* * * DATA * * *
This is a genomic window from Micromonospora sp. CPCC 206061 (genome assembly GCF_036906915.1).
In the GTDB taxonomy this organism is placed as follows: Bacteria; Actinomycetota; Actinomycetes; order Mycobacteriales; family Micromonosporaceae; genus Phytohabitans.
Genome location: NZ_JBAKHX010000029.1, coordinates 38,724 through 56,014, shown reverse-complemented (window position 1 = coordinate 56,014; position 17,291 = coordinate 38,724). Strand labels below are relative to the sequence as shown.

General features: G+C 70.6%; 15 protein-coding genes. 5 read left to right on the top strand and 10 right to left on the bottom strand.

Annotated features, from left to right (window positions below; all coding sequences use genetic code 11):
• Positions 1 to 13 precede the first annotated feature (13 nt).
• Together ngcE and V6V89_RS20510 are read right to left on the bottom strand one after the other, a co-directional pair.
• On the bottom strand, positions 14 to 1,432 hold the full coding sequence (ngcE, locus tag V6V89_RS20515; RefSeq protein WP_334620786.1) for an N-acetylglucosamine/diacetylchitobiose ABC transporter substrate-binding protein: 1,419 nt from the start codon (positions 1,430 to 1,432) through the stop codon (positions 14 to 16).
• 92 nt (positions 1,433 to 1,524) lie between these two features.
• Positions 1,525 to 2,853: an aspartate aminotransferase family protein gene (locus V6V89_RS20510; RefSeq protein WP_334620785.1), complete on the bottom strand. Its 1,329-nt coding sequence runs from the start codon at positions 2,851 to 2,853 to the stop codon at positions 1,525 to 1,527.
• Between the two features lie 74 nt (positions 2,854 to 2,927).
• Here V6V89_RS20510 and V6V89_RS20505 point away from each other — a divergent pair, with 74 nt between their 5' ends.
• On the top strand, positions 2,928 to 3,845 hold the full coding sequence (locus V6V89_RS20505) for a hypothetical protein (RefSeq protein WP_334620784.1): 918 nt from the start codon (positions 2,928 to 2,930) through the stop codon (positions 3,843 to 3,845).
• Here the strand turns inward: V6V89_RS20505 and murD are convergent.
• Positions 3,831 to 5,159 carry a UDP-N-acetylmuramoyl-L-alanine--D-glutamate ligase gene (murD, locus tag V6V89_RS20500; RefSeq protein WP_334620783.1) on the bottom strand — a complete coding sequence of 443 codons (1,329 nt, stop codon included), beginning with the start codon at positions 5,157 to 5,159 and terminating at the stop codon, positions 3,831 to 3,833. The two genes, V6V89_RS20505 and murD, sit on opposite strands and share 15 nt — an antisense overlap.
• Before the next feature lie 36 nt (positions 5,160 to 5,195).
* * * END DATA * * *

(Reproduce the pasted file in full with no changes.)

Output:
This is a genomic window from Micromonospora sp. CPCC 206061 (genome assembly GCF_036906915.1).
In the GTDB taxonomy this organism is placed as follows: Bacteria; Actinomycetota; Actinomycetes; order Mycobacteriales; family Micromonosporaceae; genus Phytohabitans.
Genome location: NZ_JBAKHX010000029.1, coordinates 38,724 through 56,014, shown reverse-complemented (window position 1 = coordinate 56,014; position 17,291 = coordinate 38,724). Strand labels below are relative to the sequence as shown.

General features: G+C 70.6%; 15 protein-coding genes. 5 read left to right on the top strand and 10 right to left on the bottom strand.

Annotated features, from left to right (window positions below; all coding sequences use genetic code 11):
• Positions 1 to 13 precede the first annotated feature (13 nt).
• Together ngcE and V6V89_RS20510 are read right to left on the bottom strand one after the other, a co-directional pair.
• On the bottom strand, positions 14 to 1,432 hold the full coding sequence (ngcE, locus tag V6V89_RS20515; RefSeq protein WP_334620786.1) for an N-acetylglucosamine/diacetylchitobiose ABC transporter substrate-binding protein: 1,419 nt from the start codon (positions 1,430 to 1,432) through the stop codon (positions 14 to 16).
• 92 nt (positions 1,433 to 1,524) lie between these two features.
• Positions 1,525 to 2,853: an aspartate aminotransferase family protein gene (locus V6V89_RS20510; RefSeq protein WP_334620785.1), complete on the bottom strand. Its 1,329-nt coding sequence runs from the start codon at positions 2,851 to 2,853 to the stop codon at positions 1,525 to 1,527.
• Between the two features lie 74 nt (positions 2,854 to 2,927).
• Here V6V89_RS20510 and V6V89_RS20505 point away from each other — a divergent pair, with 74 nt between their 5' ends.
• On the top strand, positions 2,928 to 3,845 hold the full coding sequence (locus V6V89_RS20505) for a hypothetical protein (RefSeq protein WP_334620784.1): 918 nt from the start codon (positions 2,928 to 2,930) through the stop codon (positions 3,843 to 3,845).
• Here the strand turns inward: V6V89_RS20505 and murD are convergent.
• Positions 3,831 to 5,159 carry a UDP-N-acetylmuramoyl-L-alanine--D-glutamate ligase gene (murD, locus tag V6V89_RS20500; RefSeq protein WP_334620783.1) on the bottom strand — a complete coding sequence of 443 codons (1,329 nt, stop codon included), beginning with the start codon at positions 5,157 to 5,159 and terminating at the stop codon, positions 3,831 to 3,833. The two genes, V6V89_RS20505 and murD, sit on opposite strands and share 15 nt — an antisense overlap.
• Before the next feature lie 36 nt (positions 5,160 to 5,195).